The Courage to Speak Up

Watching the football play-off game this weekend between the Green Bay Packers and the Minnesota Vikings, Randy Moss, the star wide receiver for the Vikings, caught a touchdown pass and then mimicked “shooting the moon” to the stadium crowd and national TV audience. Just last week, again on national TV, Moss walked off the field early to go to the locker room while his teammates continued to play. No one said very much last weekend, and when Joe Buck the TV announcer wanted to talk about Moss’s classless act this weekend, his fellow announcers did do all they could to change the subject – and they did. I suspect the producers from FOX whispered into their ears that they shouldn't alienate the TV audience.

Then just a few minutes later in the game, the broadcasters celebrated Moss’s new game hairdo, as if they were trying to get themselves back into his good graces; as if, they were afraid they had maybe insulted him by momentarily begrudging his earlier behavior. Now, believe it or not, they were cow-towing to him.

When will people stand up and say that his behavior was simply wrong. That it was ugly; that it insults our base sensibilities; that we do not want our children witnessing it; that it was outside appropriate boundaries?

Oh, I can hear the counter-arguments already: Who is to say what is right and wrong; why am I picking on a football player when corporate executives or politicians do worse; aren't social norms changing and don’t I need to become more hip, or something?

My response is that Moss’s actions – and the duplicity of the TV analysts – were deplorable. Indeed, I have spent my entire career traveling across this nation working with people of every race, ethnicity, economic status, geography and I can tell you that on such matters there is widespread agreement. What Moss and the TV mouthpieces did was just wrong.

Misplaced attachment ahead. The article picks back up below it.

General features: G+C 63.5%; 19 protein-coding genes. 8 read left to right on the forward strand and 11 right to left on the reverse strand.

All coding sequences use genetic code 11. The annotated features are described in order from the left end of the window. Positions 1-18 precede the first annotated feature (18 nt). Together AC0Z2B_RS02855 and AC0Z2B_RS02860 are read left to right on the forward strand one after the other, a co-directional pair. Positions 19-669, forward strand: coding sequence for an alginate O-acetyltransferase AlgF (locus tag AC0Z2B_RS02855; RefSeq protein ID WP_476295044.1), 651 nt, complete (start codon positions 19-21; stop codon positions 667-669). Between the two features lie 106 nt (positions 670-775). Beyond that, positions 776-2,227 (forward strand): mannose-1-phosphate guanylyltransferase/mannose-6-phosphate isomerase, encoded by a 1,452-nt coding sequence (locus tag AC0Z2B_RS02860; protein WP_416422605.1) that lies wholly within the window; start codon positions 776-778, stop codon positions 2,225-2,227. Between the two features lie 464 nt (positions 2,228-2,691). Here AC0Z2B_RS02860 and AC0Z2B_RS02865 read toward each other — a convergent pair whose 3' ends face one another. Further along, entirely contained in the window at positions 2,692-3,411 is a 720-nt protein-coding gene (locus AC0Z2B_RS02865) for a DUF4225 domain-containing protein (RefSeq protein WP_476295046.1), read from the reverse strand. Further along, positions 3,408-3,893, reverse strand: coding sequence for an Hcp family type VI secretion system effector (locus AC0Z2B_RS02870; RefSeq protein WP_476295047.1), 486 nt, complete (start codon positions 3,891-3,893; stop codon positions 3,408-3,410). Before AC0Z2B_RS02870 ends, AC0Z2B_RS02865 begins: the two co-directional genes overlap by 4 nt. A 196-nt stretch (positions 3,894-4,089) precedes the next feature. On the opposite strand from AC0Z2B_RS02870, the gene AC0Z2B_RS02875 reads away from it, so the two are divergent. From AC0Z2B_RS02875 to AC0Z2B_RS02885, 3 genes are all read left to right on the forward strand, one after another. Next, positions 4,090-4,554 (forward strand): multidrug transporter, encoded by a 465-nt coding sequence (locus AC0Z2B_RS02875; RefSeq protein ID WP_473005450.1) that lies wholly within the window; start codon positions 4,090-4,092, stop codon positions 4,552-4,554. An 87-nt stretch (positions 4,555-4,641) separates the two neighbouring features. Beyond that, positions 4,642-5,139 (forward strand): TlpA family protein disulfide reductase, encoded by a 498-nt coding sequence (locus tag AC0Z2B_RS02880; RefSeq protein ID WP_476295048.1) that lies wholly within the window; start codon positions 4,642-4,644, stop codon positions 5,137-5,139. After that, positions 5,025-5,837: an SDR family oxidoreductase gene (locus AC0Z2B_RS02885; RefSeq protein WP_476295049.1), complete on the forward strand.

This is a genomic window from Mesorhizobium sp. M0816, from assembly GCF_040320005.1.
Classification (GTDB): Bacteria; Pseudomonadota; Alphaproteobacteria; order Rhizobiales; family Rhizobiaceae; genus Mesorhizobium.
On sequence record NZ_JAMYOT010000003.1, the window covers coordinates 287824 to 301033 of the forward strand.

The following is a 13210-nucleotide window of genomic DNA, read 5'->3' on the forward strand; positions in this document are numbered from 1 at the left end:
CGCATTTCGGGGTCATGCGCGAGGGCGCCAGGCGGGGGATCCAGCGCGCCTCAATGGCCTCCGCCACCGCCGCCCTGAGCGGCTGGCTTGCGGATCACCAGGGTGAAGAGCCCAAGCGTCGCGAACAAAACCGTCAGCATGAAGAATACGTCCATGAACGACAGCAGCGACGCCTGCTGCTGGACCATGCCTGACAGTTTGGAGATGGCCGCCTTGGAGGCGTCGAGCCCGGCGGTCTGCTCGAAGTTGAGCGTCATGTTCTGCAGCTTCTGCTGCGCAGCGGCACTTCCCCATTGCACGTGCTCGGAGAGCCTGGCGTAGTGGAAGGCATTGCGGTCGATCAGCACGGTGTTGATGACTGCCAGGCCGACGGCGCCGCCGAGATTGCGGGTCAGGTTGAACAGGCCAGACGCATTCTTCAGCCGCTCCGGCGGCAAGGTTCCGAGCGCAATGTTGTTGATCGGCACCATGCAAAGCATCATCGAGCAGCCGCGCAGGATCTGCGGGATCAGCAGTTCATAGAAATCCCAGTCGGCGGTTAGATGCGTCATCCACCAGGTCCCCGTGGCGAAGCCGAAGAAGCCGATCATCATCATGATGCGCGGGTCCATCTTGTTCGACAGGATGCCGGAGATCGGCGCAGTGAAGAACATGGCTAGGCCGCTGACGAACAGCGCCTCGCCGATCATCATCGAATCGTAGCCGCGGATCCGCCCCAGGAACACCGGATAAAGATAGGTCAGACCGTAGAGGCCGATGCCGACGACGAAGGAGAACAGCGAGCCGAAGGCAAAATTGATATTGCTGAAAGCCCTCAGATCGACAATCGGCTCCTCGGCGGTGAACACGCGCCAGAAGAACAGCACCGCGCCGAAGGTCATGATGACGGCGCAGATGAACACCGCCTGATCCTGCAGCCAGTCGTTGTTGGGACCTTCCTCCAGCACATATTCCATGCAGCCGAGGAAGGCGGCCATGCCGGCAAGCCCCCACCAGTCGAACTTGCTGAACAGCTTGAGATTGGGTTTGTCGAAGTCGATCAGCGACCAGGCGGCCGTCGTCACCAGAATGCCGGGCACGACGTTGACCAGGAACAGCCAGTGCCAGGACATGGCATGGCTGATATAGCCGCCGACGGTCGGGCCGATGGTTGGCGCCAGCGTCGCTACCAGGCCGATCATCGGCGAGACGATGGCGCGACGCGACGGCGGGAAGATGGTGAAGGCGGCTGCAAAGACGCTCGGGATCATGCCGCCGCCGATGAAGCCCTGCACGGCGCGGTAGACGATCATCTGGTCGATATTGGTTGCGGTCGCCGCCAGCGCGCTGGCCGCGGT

The problem is that many of us have become cowed by the few. We are afraid to speak up. We are resigned to a corrosive silence.

We know better.

And the National Football League knows better, too. They have turned competitive football into a crass entertainment engine, in which they will do almost anything to make a cheap buck.

What can we do? We can speak up. We say to each other that the kind of behavior that Moss and the analysts engaged in was wrong.

When we do speak up, we will realize that there are more of us who share common views than we think; that we do hold shared norms. We will begin to see that we have the power to reclaim inherent goodness in society – by what we say and do.

The first step is to talk to one another. Then we spread the good word.